Partnerships West African Sahel and Dry Savannas
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Partnerships West African Sahel and Dry Savannas

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Partnerships West African Sahel and Dry Savannas Presentation Transcript

  • 1. DS partnerships WAS&DS
  • 2. a. Which partners did we successfully engage? How will we build on them (role in research, leadership, management, etc.)? • Partners = ? • Successful engagement = ? – RinD services (contract + invoice)? – RinD sub-grants (sub-PPA + financial report)? – RinD facilitation (ability to tactically influence / arbitrate DS research at action sites / years) – RinD guidance (ability to strategically guide DS research at a regional level and over the course of the program) Top-down CG-led ‘linear/cartesian’ Bottom-up Partner-led ‘iterative/stochastic’
  • 3. a. Which partners did we successfully engage? How will we build on them (role in research, leadership, management, etc.)? Partners Research Leadership Management NARS IER Mali, SARI Ghana, INRAN Niger Academia CDA Nigeria RROs Agrhymet NGOs AMEDD Mali FOs Private sector Policy MESSRS Burkina? Donors USAID, BMGF, McKnight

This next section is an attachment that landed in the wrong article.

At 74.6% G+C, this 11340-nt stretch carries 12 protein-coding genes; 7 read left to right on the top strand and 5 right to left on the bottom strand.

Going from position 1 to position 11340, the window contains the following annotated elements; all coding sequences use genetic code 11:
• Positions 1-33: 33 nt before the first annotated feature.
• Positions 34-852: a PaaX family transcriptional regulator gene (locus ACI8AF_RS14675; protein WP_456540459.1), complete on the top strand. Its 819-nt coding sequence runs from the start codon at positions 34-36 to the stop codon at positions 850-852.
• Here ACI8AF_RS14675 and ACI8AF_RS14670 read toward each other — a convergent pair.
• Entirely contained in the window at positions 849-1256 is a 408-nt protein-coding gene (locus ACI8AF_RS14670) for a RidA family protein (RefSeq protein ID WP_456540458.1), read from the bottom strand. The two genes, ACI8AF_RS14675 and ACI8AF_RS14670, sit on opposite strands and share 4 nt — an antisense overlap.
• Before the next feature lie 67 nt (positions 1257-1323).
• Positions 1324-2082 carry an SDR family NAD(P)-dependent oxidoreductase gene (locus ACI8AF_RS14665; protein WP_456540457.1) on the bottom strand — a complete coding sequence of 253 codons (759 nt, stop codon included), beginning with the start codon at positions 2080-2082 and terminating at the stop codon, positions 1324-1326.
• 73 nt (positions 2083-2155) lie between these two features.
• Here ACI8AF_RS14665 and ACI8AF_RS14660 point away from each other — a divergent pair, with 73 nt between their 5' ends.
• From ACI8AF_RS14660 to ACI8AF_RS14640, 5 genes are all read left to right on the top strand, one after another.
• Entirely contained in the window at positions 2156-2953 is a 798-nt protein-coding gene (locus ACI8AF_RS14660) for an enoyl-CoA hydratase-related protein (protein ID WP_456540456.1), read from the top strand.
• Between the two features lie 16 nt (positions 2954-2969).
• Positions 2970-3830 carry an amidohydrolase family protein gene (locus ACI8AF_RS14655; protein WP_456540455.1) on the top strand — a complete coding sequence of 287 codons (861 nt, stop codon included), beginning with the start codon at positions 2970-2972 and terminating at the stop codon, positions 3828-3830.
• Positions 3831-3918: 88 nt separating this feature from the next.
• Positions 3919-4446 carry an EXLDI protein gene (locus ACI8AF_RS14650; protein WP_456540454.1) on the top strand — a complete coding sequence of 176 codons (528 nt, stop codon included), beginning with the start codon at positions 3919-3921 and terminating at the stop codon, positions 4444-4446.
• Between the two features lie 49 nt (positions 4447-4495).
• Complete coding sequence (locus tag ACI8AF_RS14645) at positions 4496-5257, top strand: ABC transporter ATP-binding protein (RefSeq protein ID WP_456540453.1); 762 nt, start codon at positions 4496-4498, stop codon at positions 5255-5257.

• 4. b. Are we going to change our partnership setup (structure and budget)? • Structure: Yes. Budget: Yes. • Involvement through regional advisory committees • Increase minimum budget allocated to partners (at least 50% of CRP budget?) • Focus on quality rather than quantity of partners (fewer partners involved at a more strategic level) – should also be reflected in budget packaging • Non-CGIAR action site coordinators (caution: trans-boundary action sites) • More budgeting power in regional coordinators not only center focal points • Impact facilitator concept – nothing to do with research, role to facilitate partnerships for innovation platforms, producing outcomes and impact – in turn will relieve scientist from doing this (e.g. through ROPPA – noise makers that can attract attention of policy easier)
  • 5. c. Which main results are we expecting at regional level through partnerships? • Enhanced buy-in from partners • Partners effectively contribute to implementation of CRP • Improved ability to link into (regional) policy • Improved linkages to (governmental / national, regional) scaling-up / scaling-out mechanisms • Improved ability to target non-traditional donors (finance law) – example Adesina Nigeria • Access to pass-through funding through regional organizations (CORAF, ECOWAS)